Upholding a promise made to ratepayers to develop a financial assistance program by the year’s end, the Calaveras County Water District facilitated a workshop on Sept. 27 to develop system that will help low-income customers pay their water and sewer bills. However, little progress was made due to the lack of ratepayers who were in attendance.

“I’m really disappointed that we didn’t get enough people with low incomes to come tonight,” said Calaveras County Resource Connection Food Bank manager Tina Mather during the meeting.

“There are people who should be here who couldn’t – maybe due to gas money, etc.,” said CCWD District 2 Director Terry Strange, who has spearheaded the project alongside District 3 Director Bertha Underhill.

Despite the low turnout, a committee of nine that included CCWD Division 2 Director candidate Cindy Secada, representatives from county services and a few ratepayers discussed a basic framework for how the program might work once funding is secured, including how and how often an applicant may apply and what criteria the applicant would need to meet. The committee seemed to agree that all individuals below at least 185 percent of the Federal Poverty Level should qualify.

The program will likely utilize and build upon other programs that are already available, such as Pacific Gas and Electric Company’s Relief for Energy Assistance through Community Help.

The district has yet to determine a projected number of ratepayers that may qualify for assistance, though delinquency records show an average of 93 water lock-offs each two-month billing period for 2017 and an average of 96 for 2018 as of August. That number does not include sewer customers who fail to pay their bill.

Regarding the program’s source of funding, CCWD Manager of Affairs, Conservations and Grants Joel Metzger prefaced the workshop with a statement that the purpose of the evening was to design a program that is ready to be implemented if and when funding is secured.

According to Metzger, it is unusual for utilities districts to provide financial assistance to customers, as Proposition 218 heavily restricts the way in which funds may be distributed. Since it is illegal for revenues from one ratepayer to subsidize another, an alternate source of funding must be identified. However, all CCWD revenues are “currently committed,” Metzger said.

“What I heard just now is that it isn’t going to happen,” said Valley Springs resident and ratepayer Martha Schmidt. “If there’s no funding at this point, why are we even here?”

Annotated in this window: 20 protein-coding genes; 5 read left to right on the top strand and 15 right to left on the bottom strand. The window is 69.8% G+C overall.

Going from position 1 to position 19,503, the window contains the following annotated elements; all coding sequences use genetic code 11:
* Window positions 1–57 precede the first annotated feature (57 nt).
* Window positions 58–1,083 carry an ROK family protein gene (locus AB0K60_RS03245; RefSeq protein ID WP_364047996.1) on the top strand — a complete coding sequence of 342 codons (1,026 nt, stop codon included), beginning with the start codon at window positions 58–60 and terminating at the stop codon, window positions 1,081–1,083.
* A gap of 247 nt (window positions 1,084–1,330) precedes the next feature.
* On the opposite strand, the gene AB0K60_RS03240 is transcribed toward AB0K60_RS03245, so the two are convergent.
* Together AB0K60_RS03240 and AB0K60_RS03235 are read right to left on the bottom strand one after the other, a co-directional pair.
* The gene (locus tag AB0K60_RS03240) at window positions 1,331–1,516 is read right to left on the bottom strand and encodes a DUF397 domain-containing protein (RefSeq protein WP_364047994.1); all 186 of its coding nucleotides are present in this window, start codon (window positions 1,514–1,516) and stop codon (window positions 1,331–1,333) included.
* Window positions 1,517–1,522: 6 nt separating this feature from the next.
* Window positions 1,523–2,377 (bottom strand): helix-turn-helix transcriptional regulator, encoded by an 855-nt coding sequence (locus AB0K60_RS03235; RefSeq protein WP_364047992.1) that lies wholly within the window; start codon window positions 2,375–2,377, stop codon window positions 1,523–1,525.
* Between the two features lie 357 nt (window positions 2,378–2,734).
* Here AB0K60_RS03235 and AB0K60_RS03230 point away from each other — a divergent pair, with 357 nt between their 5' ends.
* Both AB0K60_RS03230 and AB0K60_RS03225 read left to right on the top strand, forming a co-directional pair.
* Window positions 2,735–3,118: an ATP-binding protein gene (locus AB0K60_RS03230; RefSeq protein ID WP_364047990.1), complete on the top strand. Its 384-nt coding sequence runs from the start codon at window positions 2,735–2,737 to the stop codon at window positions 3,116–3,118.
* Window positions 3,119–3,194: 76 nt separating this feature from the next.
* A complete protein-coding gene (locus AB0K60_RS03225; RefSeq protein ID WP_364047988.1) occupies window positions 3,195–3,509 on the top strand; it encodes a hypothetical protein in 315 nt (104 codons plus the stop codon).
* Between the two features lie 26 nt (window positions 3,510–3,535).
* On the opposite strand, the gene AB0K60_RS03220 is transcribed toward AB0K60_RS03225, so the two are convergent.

“You have to have something in place that can be put into action,” replied Kathi Toepel, Director of Senior Services at Mother Lode Office of Catholic Charities.

Another argument put forward by ratepayer Gary Caldwell of Valley Springs was that funds for a financial assistance program, if secured, should instead be put toward operational costs and lowering rates across the board.

“No matter what the rates are, there are always going to be people who can’t pay them,” Metzger said in response.

In May, CCWD implemented a highly contested five-year rate plan that will continue to increase each year until 2023. Currently, customers are charged a minimum of $112.28 for water and $179.91 for sewer every two months.

“I’ve had grown men call me in tears,” Strange said regarding feedback he’s received from constituents who are struggling to pay their bills.

Strange, whose term ends in December and is not seeking re-election, has also been a proponent of a compensation study at CCWD to compare salaries with other districts. The study is currently in progress and is expected to be complete by end of year.

At the closing of the meeting, the committee determined that no further action should be taken without conducting additional outreach to low-income customers.

Metzger stated on Oct. 4 that CCWD has subsequently held a community meeting in Arnold to discuss the program, and that the district is collaborating with the Resource Connection to find opportunities to speak with low income customers throughout the county.

Ratepayers are encouraged to attend the CCWD meeting on Oct. 16 at 2 p.m., during which the customer assistance plan will be discussed, as well as the next workshop on Oct. 24. at 1 p.m. The board is expected to vote on the plan during its Nov. 14 meeting.

For more information, visit ccwd.org.

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Dakota graduated from Bret Harte in 2013 and went to Davidson College, NC where she earned a bachelor's degree in Arab studies. After spending time studying in the Middle East and Europe, she is happy to be home, writing about the community she loves.

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